4. Lord of the hoard.
Gmail is brilliant. I recommend it to anyone who’s not using it (especially to those with email addresses that end in @yahoo.com or @hotmail.com.) One of the best things about it is the large amount of free storage space that comes with a free gmail account. 15 GB will last you a long time, even if you never delete a single email, but eventually, you’ll fill up your free gigs of storage, and you’ll have to deal with the stockpile you’ve amassed. Here’s Wired’s Gordon Gottsegen on how to clean up your Gmail inbox (and thus your Google Drive and Google Photos.)
5. The bleeding edge (of marketing).
With new technology platforms come new channels to get the word out about your business. With what’s emerging right now, and what’s on deck to arrive at some point in 2016, there are going to be some very interesting opportunities. Relationship marketing, marketing automation, location-based marketing, virtual reality, ephemeral marketing, searching beyond search engines, and the internet of things. Hubspot’s Meaghan Moraes covers the details of those seven areas of marketing opportunities in this post. My favorite on that list? Relationship marketing. We’ve done a version of that (sans direct communications with customers on their cell phones) for years, and it works wonderfully. Treat people like humans and build relationships with them that you actually care about for more reasons than just their potential to bring you more money.
“In Q4 2014, the top 8 social networks drove 31.24% of overall traffic to websites. As per Shareaholic, ‘The shift from search to social isn’t just in progress: it’s already here.’ Facebook alone accounts for 24.63% of this traffic.” The always good Neil Patel on how to deal with the I’m-going-to-bang-my-head-against-the-wall conundrum of big traffic opportunities from Facebook, when Facebook has now made it nearly impossible for you to reach your audience without buying ads. Here’s 13 secrets that will boost your organic reach on Facebook. This is a long post, but well worth your time if you’ve been chasing Facebook, trying to figure out how to use it to grow your business. Plus, it will save you money on drywall repairs (from the aforementioned head banging.)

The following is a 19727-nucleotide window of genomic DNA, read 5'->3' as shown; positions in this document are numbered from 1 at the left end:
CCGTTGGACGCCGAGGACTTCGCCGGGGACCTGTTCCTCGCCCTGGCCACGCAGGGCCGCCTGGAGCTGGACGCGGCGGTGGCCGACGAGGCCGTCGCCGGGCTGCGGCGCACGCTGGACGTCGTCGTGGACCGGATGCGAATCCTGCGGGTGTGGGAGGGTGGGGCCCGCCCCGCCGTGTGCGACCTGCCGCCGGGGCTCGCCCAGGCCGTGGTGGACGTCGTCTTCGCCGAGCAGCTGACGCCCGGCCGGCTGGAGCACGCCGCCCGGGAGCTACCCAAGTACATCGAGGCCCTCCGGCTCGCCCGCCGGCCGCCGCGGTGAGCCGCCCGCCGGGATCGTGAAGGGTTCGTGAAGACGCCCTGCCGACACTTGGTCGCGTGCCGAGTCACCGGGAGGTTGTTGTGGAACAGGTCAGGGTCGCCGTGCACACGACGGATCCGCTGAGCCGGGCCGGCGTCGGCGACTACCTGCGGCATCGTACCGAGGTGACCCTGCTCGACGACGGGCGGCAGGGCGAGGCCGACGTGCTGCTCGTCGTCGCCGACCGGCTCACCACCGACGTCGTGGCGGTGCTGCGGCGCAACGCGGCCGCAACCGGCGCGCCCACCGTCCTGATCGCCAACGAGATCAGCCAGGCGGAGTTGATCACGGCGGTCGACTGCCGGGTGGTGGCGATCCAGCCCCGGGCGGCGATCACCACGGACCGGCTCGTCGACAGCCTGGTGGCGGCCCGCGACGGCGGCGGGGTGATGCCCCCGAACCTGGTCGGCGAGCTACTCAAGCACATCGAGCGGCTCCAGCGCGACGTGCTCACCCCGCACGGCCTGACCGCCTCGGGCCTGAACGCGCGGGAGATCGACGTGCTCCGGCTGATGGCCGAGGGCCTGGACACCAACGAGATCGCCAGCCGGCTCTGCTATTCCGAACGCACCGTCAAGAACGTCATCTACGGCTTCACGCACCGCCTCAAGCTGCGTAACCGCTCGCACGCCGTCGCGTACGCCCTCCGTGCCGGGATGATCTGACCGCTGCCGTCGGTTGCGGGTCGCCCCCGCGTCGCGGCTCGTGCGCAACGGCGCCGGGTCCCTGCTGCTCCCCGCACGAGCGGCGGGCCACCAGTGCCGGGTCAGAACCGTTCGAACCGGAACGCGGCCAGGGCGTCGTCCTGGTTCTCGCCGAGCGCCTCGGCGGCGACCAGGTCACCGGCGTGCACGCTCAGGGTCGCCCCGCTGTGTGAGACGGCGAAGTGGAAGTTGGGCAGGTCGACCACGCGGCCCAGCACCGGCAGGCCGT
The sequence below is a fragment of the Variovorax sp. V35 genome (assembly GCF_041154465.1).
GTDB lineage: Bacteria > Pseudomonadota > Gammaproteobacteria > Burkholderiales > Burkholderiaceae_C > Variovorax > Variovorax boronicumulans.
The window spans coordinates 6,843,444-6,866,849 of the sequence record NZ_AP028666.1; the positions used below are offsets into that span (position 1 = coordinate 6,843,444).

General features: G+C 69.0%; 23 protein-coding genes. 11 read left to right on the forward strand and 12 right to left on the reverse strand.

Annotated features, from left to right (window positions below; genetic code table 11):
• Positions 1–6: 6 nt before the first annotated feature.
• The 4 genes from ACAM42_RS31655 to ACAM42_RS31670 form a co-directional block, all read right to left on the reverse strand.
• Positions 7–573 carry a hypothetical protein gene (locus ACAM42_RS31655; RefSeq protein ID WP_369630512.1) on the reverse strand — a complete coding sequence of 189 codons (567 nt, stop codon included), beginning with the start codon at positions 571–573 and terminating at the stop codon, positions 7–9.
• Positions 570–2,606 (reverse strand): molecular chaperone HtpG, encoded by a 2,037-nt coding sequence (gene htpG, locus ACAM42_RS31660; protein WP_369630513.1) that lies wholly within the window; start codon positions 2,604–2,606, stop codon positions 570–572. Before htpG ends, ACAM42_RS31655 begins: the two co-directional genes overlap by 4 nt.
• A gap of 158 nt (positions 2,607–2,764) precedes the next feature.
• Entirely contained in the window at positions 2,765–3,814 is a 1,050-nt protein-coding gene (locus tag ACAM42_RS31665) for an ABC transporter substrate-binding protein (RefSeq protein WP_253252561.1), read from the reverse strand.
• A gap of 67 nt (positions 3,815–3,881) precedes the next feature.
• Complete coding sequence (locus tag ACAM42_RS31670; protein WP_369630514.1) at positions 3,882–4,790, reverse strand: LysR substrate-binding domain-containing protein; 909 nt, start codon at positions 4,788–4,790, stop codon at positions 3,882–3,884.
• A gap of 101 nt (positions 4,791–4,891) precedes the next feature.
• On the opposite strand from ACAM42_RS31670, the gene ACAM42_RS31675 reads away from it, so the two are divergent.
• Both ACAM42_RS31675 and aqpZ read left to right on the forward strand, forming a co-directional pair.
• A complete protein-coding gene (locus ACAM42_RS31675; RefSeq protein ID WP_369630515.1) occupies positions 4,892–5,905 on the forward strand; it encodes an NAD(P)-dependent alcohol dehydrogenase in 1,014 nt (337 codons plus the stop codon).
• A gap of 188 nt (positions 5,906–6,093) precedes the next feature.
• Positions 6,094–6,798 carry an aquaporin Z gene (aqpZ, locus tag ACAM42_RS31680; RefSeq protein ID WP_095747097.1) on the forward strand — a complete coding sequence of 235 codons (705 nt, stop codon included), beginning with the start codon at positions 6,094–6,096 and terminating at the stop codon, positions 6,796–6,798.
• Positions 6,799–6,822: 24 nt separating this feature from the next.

“Have you ever come across a website and thought “Wow, how did they do that?” I know I have. New websites are popping up all the time that challenge convention and push the limits of what a website can (and should be). But what about sites built on WordPress in particular? Because so many people use themes, there’s a reputation that follows this CMS around like it can’t be used to create truly remarkable things. But I’ve got news for the naysayers: WordPress sites can have just as much wow factor.” That’s Brenda Barron, leading into a fascinating list of some stunningly gorgeous and innovative sites built on WordPress. It’s still my number one favorite platform to build a business website on, and has been for years. I’ve yet to see anything else come close to the power and flexibility that WordPress gives you. The Grid might be a contender, but it’s taking a looooong time to get released to the full list of people who have signed up for an account.
8. Blogging for dollars.
Before I started my first business (a freelance web design and development gig), I went through a smattering of odd jobs that paid around $15 an hour…if I was lucky. Most of those jobs involved manual labor on construction sites. Lots of shoveling ditches and hauling wood around. And at the end of the year, my gross income was always $27,000 or less. Often, far less. Oh, how I longed for a “sit down job,” as I would call the dream in my mind while digging ditches. A job where I could sit in a chair and use my mind, rather than my muscles, to make money. At the time, I would have cried with gratefulness for a podcast like this one, from Darren Rowse, founder of Problogger: How to make $30,000 a year from blogging.